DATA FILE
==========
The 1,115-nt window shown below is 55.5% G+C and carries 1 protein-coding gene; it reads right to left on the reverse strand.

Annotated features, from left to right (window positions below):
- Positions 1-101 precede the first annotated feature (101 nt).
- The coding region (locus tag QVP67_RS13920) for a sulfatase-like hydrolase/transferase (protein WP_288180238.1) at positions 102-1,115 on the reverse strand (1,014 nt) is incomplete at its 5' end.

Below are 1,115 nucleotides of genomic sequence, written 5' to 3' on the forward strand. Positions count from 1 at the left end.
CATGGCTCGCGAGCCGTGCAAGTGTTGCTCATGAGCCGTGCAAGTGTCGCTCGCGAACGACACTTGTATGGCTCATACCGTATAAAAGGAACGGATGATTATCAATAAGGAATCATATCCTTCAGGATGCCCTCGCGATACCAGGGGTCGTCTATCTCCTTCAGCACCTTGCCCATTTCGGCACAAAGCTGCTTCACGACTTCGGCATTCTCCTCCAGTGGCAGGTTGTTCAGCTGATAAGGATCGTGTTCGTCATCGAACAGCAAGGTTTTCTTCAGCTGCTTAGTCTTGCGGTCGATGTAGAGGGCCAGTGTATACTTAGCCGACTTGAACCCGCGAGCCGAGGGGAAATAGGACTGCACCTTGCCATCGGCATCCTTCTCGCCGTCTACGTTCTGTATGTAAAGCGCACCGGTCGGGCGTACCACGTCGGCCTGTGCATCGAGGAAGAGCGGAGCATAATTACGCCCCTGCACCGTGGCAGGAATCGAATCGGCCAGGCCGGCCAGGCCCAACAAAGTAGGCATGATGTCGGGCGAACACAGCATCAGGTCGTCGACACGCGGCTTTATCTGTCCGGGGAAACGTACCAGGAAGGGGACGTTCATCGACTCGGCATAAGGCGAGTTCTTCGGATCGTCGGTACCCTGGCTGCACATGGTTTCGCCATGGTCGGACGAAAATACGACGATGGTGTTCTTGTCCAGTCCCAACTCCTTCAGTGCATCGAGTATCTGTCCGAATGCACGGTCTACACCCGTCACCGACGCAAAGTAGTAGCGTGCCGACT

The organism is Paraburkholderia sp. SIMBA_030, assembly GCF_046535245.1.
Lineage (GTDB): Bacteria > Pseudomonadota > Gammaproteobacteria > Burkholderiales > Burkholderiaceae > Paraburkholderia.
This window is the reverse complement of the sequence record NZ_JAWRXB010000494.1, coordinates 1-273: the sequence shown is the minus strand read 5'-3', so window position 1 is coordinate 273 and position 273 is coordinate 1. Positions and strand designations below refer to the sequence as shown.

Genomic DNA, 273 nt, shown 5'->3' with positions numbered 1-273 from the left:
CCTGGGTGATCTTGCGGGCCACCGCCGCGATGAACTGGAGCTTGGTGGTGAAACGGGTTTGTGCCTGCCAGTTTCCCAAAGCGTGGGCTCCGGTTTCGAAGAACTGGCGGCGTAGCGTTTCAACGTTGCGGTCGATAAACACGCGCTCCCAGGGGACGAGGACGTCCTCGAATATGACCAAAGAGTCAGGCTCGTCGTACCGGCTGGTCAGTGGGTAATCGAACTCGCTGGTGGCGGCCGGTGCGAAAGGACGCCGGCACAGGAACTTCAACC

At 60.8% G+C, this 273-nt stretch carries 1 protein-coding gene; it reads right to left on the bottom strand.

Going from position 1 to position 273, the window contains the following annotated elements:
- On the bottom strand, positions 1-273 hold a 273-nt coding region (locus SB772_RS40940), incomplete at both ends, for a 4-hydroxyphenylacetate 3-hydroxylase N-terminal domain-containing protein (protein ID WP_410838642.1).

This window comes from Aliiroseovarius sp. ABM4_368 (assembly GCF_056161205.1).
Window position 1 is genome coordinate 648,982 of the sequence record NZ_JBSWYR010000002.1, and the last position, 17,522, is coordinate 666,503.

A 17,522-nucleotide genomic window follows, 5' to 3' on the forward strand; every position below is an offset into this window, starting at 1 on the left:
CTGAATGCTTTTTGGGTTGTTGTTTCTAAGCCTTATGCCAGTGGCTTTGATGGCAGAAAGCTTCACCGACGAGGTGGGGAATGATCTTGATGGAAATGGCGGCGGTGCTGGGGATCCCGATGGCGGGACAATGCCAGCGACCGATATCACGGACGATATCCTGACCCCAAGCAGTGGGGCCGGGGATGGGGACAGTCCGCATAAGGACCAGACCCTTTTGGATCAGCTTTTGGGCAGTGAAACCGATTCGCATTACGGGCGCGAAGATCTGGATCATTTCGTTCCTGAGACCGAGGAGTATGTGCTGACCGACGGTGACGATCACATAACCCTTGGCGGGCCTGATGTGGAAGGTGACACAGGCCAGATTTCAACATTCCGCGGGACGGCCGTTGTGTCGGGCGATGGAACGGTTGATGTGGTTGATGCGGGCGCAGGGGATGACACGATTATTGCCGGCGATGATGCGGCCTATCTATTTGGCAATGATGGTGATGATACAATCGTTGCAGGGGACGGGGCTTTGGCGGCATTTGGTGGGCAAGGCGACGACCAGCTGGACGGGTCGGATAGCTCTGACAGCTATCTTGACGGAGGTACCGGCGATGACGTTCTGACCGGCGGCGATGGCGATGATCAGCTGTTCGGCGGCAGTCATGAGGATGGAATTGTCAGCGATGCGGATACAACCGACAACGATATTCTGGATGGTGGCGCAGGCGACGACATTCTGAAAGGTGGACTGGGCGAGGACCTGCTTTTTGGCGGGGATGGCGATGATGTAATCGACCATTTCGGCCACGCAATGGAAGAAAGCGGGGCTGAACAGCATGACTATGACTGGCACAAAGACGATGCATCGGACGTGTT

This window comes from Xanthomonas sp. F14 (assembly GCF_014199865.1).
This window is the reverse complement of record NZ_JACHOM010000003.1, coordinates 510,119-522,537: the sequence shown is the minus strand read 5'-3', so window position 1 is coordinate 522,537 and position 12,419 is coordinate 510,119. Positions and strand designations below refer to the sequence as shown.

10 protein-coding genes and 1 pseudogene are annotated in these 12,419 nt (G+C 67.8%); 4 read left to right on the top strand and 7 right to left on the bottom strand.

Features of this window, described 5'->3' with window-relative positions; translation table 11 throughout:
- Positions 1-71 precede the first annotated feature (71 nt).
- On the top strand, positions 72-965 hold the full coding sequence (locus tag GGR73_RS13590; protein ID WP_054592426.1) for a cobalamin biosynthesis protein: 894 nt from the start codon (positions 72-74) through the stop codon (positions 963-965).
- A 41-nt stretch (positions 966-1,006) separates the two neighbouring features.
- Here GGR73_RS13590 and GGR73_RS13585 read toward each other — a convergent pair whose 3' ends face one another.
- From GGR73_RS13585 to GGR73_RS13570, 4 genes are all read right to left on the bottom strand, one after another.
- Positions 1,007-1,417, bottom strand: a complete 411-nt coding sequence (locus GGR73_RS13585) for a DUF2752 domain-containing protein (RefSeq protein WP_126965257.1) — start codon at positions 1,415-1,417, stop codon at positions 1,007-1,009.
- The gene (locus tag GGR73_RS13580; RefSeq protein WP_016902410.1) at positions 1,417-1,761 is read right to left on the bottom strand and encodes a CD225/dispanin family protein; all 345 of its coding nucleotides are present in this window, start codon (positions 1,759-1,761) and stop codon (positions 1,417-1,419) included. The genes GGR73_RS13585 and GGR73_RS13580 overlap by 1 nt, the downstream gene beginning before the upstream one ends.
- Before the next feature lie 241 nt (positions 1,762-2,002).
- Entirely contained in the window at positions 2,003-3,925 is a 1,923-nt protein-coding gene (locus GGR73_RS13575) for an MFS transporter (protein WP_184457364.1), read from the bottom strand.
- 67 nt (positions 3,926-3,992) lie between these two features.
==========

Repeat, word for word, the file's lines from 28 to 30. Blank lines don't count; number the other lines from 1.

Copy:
- Positions 1,007-1,417, bottom strand: a complete 411-nt coding sequence (locus GGR73_RS13585) for a DUF2752 domain-containing protein (RefSeq protein WP_126965257.1) — start codon at positions 1,415-1,417, stop codon at positions 1,007-1,009.
- The gene (locus tag GGR73_RS13580; RefSeq protein WP_016902410.1) at positions 1,417-1,761 is read right to left on the bottom strand and encodes a CD225/dispanin family protein; all 345 of its coding nucleotides are present in this window, start codon (positions 1,759-1,761) and stop codon (positions 1,417-1,419) included. The genes GGR73_RS13585 and GGR73_RS13580 overlap by 1 nt, the downstream gene beginning before the upstream one ends.
- Before the next feature lie 241 nt (positions 1,762-2,002).